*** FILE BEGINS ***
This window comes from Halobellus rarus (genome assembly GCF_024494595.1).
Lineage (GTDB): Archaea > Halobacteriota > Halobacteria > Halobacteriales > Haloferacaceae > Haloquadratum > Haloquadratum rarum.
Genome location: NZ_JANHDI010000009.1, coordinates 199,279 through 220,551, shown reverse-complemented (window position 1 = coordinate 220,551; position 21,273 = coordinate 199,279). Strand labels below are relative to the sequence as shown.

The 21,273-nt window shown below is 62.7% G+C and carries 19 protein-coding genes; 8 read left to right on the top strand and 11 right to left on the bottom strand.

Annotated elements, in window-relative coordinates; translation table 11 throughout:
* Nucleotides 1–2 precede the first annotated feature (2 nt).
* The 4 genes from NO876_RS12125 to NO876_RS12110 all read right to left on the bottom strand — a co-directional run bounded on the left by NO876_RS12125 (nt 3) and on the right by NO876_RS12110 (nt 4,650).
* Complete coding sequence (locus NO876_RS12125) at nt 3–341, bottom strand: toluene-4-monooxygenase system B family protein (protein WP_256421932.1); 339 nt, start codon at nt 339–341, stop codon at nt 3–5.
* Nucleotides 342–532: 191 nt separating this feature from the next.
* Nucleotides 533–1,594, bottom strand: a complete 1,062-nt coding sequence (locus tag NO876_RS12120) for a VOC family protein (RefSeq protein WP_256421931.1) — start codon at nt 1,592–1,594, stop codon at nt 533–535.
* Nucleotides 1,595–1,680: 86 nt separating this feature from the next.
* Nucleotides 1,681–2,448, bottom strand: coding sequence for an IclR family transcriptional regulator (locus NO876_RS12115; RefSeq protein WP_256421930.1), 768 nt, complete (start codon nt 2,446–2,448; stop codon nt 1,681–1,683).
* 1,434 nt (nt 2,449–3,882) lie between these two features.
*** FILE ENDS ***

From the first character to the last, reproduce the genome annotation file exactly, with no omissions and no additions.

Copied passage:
This window comes from Halobellus rarus (genome assembly GCF_024494595.1).
Lineage (GTDB): Archaea > Halobacteriota > Halobacteria > Halobacteriales > Haloferacaceae > Haloquadratum > Haloquadratum rarum.
Genome location: NZ_JANHDI010000009.1, coordinates 199,279 through 220,551, shown reverse-complemented (window position 1 = coordinate 220,551; position 21,273 = coordinate 199,279). Strand labels below are relative to the sequence as shown.

The 21,273-nt window shown below is 62.7% G+C and carries 19 protein-coding genes; 8 read left to right on the top strand and 11 right to left on the bottom strand.

Annotated elements, in window-relative coordinates; translation table 11 throughout:
* Nucleotides 1–2 precede the first annotated feature (2 nt).
* The 4 genes from NO876_RS12125 to NO876_RS12110 all read right to left on the bottom strand — a co-directional run bounded on the left by NO876_RS12125 (nt 3) and on the right by NO876_RS12110 (nt 4,650).
* Complete coding sequence (locus NO876_RS12125) at nt 3–341, bottom strand: toluene-4-monooxygenase system B family protein (protein WP_256421932.1); 339 nt, start codon at nt 339–341, stop codon at nt 3–5.
* Nucleotides 342–532: 191 nt separating this feature from the next.
* Nucleotides 533–1,594, bottom strand: a complete 1,062-nt coding sequence (locus tag NO876_RS12120) for a VOC family protein (RefSeq protein WP_256421931.1) — start codon at nt 1,592–1,594, stop codon at nt 533–535.
* Nucleotides 1,595–1,680: 86 nt separating this feature from the next.
* Nucleotides 1,681–2,448, bottom strand: coding sequence for an IclR family transcriptional regulator (locus NO876_RS12115; RefSeq protein WP_256421930.1), 768 nt, complete (start codon nt 2,446–2,448; stop codon nt 1,681–1,683).
* 1,434 nt (nt 2,449–3,882) lie between these two features.